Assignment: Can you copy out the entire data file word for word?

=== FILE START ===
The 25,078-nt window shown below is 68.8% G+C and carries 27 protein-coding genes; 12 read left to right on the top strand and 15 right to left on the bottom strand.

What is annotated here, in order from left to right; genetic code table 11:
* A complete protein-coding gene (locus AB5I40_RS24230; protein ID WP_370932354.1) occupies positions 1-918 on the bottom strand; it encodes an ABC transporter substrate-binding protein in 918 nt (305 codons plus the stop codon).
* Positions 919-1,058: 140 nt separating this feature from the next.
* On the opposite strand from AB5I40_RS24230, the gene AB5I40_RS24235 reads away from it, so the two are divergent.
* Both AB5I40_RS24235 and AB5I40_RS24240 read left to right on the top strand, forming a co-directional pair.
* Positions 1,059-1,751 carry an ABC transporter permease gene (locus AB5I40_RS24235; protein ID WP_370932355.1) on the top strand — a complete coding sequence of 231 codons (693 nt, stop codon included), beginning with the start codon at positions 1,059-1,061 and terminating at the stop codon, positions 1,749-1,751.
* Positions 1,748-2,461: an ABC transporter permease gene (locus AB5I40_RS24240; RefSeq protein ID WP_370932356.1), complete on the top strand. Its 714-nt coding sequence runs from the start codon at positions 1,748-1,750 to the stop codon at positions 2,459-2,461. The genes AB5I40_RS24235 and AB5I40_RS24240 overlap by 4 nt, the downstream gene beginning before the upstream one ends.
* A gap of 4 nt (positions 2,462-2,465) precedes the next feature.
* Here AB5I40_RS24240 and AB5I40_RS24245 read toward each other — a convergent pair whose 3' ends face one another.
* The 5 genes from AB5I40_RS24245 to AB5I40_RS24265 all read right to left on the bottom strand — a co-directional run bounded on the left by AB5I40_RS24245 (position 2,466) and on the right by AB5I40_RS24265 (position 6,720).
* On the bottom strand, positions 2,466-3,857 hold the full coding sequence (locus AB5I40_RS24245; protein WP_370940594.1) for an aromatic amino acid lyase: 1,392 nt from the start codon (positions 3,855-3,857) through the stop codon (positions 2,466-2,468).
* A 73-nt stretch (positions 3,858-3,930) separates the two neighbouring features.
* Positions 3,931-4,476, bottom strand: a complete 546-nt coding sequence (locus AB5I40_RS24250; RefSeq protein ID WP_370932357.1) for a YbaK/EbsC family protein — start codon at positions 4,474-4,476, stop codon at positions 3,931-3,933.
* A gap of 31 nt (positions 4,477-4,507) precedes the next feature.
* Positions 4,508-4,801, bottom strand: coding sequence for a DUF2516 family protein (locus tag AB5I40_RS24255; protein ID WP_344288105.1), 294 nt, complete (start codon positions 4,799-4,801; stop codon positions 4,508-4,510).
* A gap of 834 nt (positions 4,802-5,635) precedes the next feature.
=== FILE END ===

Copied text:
The 25,078-nt window shown below is 68.8% G+C and carries 27 protein-coding genes; 12 read left to right on the top strand and 15 right to left on the bottom strand.

What is annotated here, in order from left to right; genetic code table 11:
* A complete protein-coding gene (locus AB5I40_RS24230; protein ID WP_370932354.1) occupies positions 1-918 on the bottom strand; it encodes an ABC transporter substrate-binding protein in 918 nt (305 codons plus the stop codon).
* Positions 919-1,058: 140 nt separating this feature from the next.
* On the opposite strand from AB5I40_RS24230, the gene AB5I40_RS24235 reads away from it, so the two are divergent.
* Both AB5I40_RS24235 and AB5I40_RS24240 read left to right on the top strand, forming a co-directional pair.
* Positions 1,059-1,751 carry an ABC transporter permease gene (locus AB5I40_RS24235; protein ID WP_370932355.1) on the top strand — a complete coding sequence of 231 codons (693 nt, stop codon included), beginning with the start codon at positions 1,059-1,061 and terminating at the stop codon, positions 1,749-1,751.
* Positions 1,748-2,461: an ABC transporter permease gene (locus AB5I40_RS24240; RefSeq protein ID WP_370932356.1), complete on the top strand. Its 714-nt coding sequence runs from the start codon at positions 1,748-1,750 to the stop codon at positions 2,459-2,461. The genes AB5I40_RS24235 and AB5I40_RS24240 overlap by 4 nt, the downstream gene beginning before the upstream one ends.
* A gap of 4 nt (positions 2,462-2,465) precedes the next feature.
* Here AB5I40_RS24240 and AB5I40_RS24245 read toward each other — a convergent pair whose 3' ends face one another.
* The 5 genes from AB5I40_RS24245 to AB5I40_RS24265 all read right to left on the bottom strand — a co-directional run bounded on the left by AB5I40_RS24245 (position 2,466) and on the right by AB5I40_RS24265 (position 6,720).
* On the bottom strand, positions 2,466-3,857 hold the full coding sequence (locus AB5I40_RS24245; protein WP_370940594.1) for an aromatic amino acid lyase: 1,392 nt from the start codon (positions 3,855-3,857) through the stop codon (positions 2,466-2,468).
* A 73-nt stretch (positions 3,858-3,930) separates the two neighbouring features.
* Positions 3,931-4,476, bottom strand: a complete 546-nt coding sequence (locus AB5I40_RS24250; RefSeq protein ID WP_370932357.1) for a YbaK/EbsC family protein — start codon at positions 4,474-4,476, stop codon at positions 3,931-3,933.
* A gap of 31 nt (positions 4,477-4,507) precedes the next feature.
* Positions 4,508-4,801, bottom strand: coding sequence for a DUF2516 family protein (locus tag AB5I40_RS24255; protein ID WP_344288105.1), 294 nt, complete (start codon positions 4,799-4,801; stop codon positions 4,508-4,510).
* A gap of 834 nt (positions 4,802-5,635) precedes the next feature.